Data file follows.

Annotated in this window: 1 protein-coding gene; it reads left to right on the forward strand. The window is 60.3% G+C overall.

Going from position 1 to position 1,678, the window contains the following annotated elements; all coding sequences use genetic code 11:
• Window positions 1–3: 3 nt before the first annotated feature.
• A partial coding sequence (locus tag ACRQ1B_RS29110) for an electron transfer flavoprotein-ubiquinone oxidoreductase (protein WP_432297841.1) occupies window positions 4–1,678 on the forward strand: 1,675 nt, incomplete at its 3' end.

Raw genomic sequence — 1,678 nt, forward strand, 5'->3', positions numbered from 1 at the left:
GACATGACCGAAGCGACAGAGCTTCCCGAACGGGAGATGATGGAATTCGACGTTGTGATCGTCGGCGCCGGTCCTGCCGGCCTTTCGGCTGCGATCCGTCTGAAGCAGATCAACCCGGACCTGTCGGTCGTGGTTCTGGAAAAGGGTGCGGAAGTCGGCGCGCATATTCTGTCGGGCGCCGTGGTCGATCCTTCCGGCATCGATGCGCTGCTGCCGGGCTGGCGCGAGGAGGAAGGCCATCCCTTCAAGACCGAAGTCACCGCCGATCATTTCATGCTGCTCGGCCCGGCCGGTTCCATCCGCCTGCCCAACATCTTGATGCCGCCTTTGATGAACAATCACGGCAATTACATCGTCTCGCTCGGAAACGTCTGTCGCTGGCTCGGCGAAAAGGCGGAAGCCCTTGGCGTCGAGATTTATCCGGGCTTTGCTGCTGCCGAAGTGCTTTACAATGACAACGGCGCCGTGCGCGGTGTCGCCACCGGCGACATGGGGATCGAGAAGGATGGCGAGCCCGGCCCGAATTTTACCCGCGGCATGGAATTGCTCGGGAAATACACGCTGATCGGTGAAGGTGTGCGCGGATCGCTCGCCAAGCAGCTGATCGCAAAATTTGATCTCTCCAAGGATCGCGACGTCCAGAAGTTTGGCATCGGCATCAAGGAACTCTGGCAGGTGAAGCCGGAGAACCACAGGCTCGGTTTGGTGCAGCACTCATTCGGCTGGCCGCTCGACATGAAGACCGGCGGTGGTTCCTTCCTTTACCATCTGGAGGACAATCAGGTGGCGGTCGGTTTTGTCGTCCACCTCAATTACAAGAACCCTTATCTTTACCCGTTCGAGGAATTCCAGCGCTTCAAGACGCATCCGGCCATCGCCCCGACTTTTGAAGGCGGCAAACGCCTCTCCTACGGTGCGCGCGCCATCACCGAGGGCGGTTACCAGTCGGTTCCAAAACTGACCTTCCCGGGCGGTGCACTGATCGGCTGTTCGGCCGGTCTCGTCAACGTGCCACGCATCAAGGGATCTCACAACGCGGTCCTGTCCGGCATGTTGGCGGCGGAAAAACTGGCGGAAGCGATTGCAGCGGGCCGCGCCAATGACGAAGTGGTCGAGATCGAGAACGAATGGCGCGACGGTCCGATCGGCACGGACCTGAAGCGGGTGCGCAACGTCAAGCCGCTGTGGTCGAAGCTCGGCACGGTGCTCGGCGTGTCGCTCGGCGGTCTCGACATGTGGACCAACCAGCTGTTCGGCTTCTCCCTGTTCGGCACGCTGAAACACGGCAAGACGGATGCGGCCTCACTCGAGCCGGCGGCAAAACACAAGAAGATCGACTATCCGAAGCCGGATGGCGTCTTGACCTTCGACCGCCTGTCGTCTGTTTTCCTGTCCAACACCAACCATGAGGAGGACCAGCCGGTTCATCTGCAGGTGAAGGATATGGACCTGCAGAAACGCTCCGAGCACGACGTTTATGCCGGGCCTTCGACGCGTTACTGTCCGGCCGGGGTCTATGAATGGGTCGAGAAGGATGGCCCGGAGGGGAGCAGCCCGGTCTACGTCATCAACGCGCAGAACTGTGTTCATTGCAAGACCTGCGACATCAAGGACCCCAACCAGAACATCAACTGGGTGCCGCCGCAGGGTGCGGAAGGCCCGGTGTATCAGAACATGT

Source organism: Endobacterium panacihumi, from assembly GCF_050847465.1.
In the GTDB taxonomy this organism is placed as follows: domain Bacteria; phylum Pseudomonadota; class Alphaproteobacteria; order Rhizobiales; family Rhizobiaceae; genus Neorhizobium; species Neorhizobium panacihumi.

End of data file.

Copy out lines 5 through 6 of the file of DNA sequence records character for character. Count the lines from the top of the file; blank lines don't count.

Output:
Raw genomic sequence — 1,678 nt, forward strand, 5'->3', positions numbered from 1 at the left:
GACATGACCGAAGCGACAGAGCTTCCCGAACGGGAGATGATGGAATTCGACGTTGTGATCGTCGGCGCCGGTCCTGCCGGCCTTTCGGCTGCGATCCGTCTGAAGCAGATCAACCCGGACCTGTCGGTCGTGGTTCTGGAAAAGGGTGCGGAAGTCGGCGCGCATATTCTGTCGGGCGCCGTGGTCGATCCTTCCGGCATCGATGCGCTGCTGCCGGGCTGGCGCGAGGAGGAAGGCCATCCCTTCAAGACCGAAGTCACCGCCGATCATTTCATGCTGCTCGGCCCGGCCGGTTCCATCCGCCTGCCCAACATCTTGATGCCGCCTTTGATGAACAATCACGGCAATTACATCGTCTCGCTCGGAAACGTCTGTCGCTGGCTCGGCGAAAAGGCGGAAGCCCTTGGCGTCGAGATTTATCCGGGCTTTGCTGCTGCCGAAGTGCTTTACAATGACAACGGCGCCGTGCGCGGTGTCGCCACCGGCGACATGGGGATCGAGAAGGATGGCGAGCCCGGCCCGAATTTTACCCGCGGCATGGAATTGCTCGGGAAATACACGCTGATCGGTGAAGGTGTGCGCGGATCGCTCGCCAAGCAGCTGATCGCAAAATTTGATCTCTCCAAGGATCGCGACGTCCAGAAGTTTGGCATCGGCATCAAGGAACTCTGGCAGGTGAAGCCGGAGAACCACAGGCTCGGTTTGGTGCAGCACTCATTCGGCTGGCCGCTCGACATGAAGACCGGCGGTGGTTCCTTCCTTTACCATCTGGAGGACAATCAGGTGGCGGTCGGTTTTGTCGTCCACCTCAATTACAAGAACCCTTATCTTTACCCGTTCGAGGAATTCCAGCGCTTCAAGACGCATCCGGCCATCGCCCCGACTTTTGAAGGCGGCAAACGCCTCTCCTACGGTGCGCGCGCCATCACCGAGGGCGGTTACCAGTCGGTTCCAAAACTGACCTTCCCGGGCGGTGCACTGATCGGCTGTTCGGCCGGTCTCGTCAACGTGCCACGCATCAAGGGATCTCACAACGCGGTCCTGTCCGGCATGTTGGCGGCGGAAAAACTGGCGGAAGCGATTGCAGCGGGCCGCGCCAATGACGAAGTGGTCGAGATCGAGAACGAATGGCGCGACGGTCCGATCGGCACGGACCTGAAGCGGGTGCGCAACGTCAAGCCGCTGTGGTCGAAGCTCGGCACGGTGCTCGGCGTGTCGCTCGGCGGTCTCGACATGTGGACCAACCAGCTGTTCGGCTTCTCCCTGTTCGGCACGCTGAAACACGGCAAGACGGATGCGGCCTCACTCGAGCCGGCGGCAAAACACAAGAAGATCGACTATCCGAAGCCGGATGGCGTCTTGACCTTCGACCGCCTGTCGTCTGTTTTCCTGTCCAACACCAACCATGAGGAGGACCAGCCGGTTCATCTGCAGGTGAAGGATATGGACCTGCAGAAACGCTCCGAGCACGACGTTTATGCCGGGCCTTCGACGCGTTACTGTCCGGCCGGGGTCTATGAATGGGTCGAGAAGGATGGCCCGGAGGGGAGCAGCCCGGTCTACGTCATCAACGCGCAGAACTGTGTTCATTGCAAGACCTGCGACATCAAGGACCCCAACCAGAACATCAACTGGGTGCCGCCGCAGGGTGCGGAAGGCCCGGTGTATCAGAACATGT